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US secret aims in Yemen secret no more

Published time: December 20, 2010 06:45
Edited time: December 20, 2010 12:00

With the US already fighting in two wars, Yemen has been revealed as another possible front opening up, and the American media is now stoking fears that the Arab country is a hotbed of terrorism.

As confirmed by a recent WikiLeaks dispatch of classified diplomatic cables, US special operations forces are carrying out strikes against suspected terrorists in Yemen, and the Yemeni government is taking the credit.

In exchange for Yemen’s co-operation, the US heavily finances the country’s fragile government.

But US plans in Yemen go further than strikes. The military are discussing long-term bases and asking for more than a billion dollars to fight Al-Qaeda there.

“If Osama Bin Laden had a dream for him and a nightmare for us – it was to involve us in inconclusive wars in distant lands that would cost us a fortune,” says author Tom Engelhardt. “There’s a kind of unintelligence national security bureaucracy that’s fed in this country on fear and Americans are irrationally scared.”

When the “parcel bomb” hysteria broke out in October, the US 24-hour-news machine did not fall short of feeding Americans’ worst fears saying that “A second suspicious package from Yemen was found in a FedEx facility”, “It’s an ideal country for an organization like Al-Qaeda” and “US authorities believe Al-Qaeda is behind this shipment”.

The packages from Yemen gave rise to a lot of confusion as to whether they were really parcel bombs. But one thing was beyond doubt – the fear trigger has been pulled. Yemen was in the news as a terrorist hub.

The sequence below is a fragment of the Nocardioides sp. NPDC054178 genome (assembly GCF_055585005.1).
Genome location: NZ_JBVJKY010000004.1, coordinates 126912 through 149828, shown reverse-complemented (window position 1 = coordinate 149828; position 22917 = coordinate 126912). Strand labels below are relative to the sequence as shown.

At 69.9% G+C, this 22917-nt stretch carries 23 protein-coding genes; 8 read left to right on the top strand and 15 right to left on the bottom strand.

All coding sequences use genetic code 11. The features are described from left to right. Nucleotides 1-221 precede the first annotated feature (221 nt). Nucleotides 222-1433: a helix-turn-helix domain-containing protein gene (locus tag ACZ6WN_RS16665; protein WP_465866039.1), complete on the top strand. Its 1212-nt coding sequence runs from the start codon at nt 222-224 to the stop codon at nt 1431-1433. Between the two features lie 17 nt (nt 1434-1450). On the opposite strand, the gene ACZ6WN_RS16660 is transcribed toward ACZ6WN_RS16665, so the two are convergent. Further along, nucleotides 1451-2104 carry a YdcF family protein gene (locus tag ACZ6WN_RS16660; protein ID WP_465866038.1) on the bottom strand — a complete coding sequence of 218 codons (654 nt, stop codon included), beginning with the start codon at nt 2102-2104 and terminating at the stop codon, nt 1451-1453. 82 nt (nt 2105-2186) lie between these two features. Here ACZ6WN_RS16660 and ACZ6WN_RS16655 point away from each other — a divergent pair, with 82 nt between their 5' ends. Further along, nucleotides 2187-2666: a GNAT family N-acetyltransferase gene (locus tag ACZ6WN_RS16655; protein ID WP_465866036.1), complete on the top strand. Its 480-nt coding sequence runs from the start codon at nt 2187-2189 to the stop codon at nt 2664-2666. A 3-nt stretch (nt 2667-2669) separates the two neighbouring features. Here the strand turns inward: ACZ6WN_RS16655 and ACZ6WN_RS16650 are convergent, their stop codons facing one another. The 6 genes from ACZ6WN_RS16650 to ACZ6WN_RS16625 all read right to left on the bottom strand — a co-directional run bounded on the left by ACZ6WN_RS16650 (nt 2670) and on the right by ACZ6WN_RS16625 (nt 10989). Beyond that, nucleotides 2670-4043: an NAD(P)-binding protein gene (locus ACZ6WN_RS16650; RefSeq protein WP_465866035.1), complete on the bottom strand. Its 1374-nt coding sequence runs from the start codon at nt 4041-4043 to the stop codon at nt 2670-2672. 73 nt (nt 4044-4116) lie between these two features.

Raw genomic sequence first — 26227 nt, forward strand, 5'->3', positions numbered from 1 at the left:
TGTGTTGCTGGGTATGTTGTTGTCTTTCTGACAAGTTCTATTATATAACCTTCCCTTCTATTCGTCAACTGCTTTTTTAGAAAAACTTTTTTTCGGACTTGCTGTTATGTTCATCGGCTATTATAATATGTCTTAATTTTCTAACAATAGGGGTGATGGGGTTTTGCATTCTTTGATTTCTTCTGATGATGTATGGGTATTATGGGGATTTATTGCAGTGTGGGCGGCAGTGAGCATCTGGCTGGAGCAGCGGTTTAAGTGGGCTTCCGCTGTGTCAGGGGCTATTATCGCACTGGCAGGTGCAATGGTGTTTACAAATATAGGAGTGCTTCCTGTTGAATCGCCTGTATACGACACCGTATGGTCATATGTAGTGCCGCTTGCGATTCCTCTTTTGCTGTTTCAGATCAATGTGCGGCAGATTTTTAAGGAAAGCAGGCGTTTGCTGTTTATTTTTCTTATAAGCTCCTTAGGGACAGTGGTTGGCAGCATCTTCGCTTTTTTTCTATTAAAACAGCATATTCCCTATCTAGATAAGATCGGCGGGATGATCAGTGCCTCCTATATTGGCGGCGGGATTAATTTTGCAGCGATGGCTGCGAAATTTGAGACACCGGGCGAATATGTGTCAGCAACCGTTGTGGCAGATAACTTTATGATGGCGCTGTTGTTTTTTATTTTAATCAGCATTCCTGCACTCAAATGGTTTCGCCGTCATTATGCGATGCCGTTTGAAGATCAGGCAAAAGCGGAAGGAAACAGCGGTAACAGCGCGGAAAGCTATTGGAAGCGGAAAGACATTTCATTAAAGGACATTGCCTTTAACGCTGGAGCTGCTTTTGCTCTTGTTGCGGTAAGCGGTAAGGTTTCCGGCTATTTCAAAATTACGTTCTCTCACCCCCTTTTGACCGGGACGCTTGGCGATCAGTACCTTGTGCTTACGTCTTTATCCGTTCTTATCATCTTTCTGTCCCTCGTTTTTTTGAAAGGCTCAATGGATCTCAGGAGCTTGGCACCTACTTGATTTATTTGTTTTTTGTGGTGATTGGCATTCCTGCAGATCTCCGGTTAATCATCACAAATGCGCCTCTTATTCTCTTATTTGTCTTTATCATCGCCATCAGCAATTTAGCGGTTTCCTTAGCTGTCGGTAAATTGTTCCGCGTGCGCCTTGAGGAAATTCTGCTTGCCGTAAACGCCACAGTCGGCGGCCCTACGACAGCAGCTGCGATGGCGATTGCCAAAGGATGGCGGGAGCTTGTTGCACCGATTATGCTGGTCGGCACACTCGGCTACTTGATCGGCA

In a matter of days the US officially deployed predator drones in Yemen and started talking about bases there.

“They deliberately over-blow all of these incidents, because there's a huge constituency, a huge business – national security business, national defense business – which is paid for by the US taxpayer,” says Philip Geraldi, former counter-terrorism specialist and military intelligence officer. “It's a way of capturing political support. It's a way of doing lots of different things. What it's not doing: it is not defeating terrorism.”

The most generous estimates suggest there are perhaps “several hundred” Al-Qaeda members in the poverty-stricken, strife-torn deserts of Yemen.

US Special Forces have been chasing them for years, causing dozens of civilian deaths.

There is fierce infighting going on in Yemen. Some experts say the heavy US footprint there does not make the country any safer. And one question often skips the fear-charged official rhetoric: are a bunch of Al-Qaeda guys hiding in a country – and they are very hard to track – reason enough basically to invade it, and most probably destabilize the situation there even more?

''What the US is doing in Yemen is really inflaming the prominence of Al-Qaeda on the Arabian Peninsula,” says Jeremy Scahill, investigative journalist and author. “This is a group that probably would have been very little street value in the Arab street or the Muslim street if the US wasn't propping up Anwar al-Awlaki as the second coming of Osama Bin Laden. I think it goes to show how little we’ve learnt from the boogeyman days of Bush and Cheney and how our own policies endanger us more in many cases than Al-Qaeda’s policies.”

On the surface, American leaders are motivated by the fear of one day receiving a parcel bomb, but some say the zeal has other layers of motivation.

"You’re not going to make the technology of a letter bomb go away by attacking what you think is Al-Qaeda in Yemen,” Philip Geraldi says. “You just make it move to another place. The US government is very much into a marketing campaign to make these things look like that their government is being effective.”

In the light of modern US wars and their coverage in the media, it appears that the objective pros and cons of waging a military campaign can be muted, whenever fear comes into the picture – and fear can justify almost anything.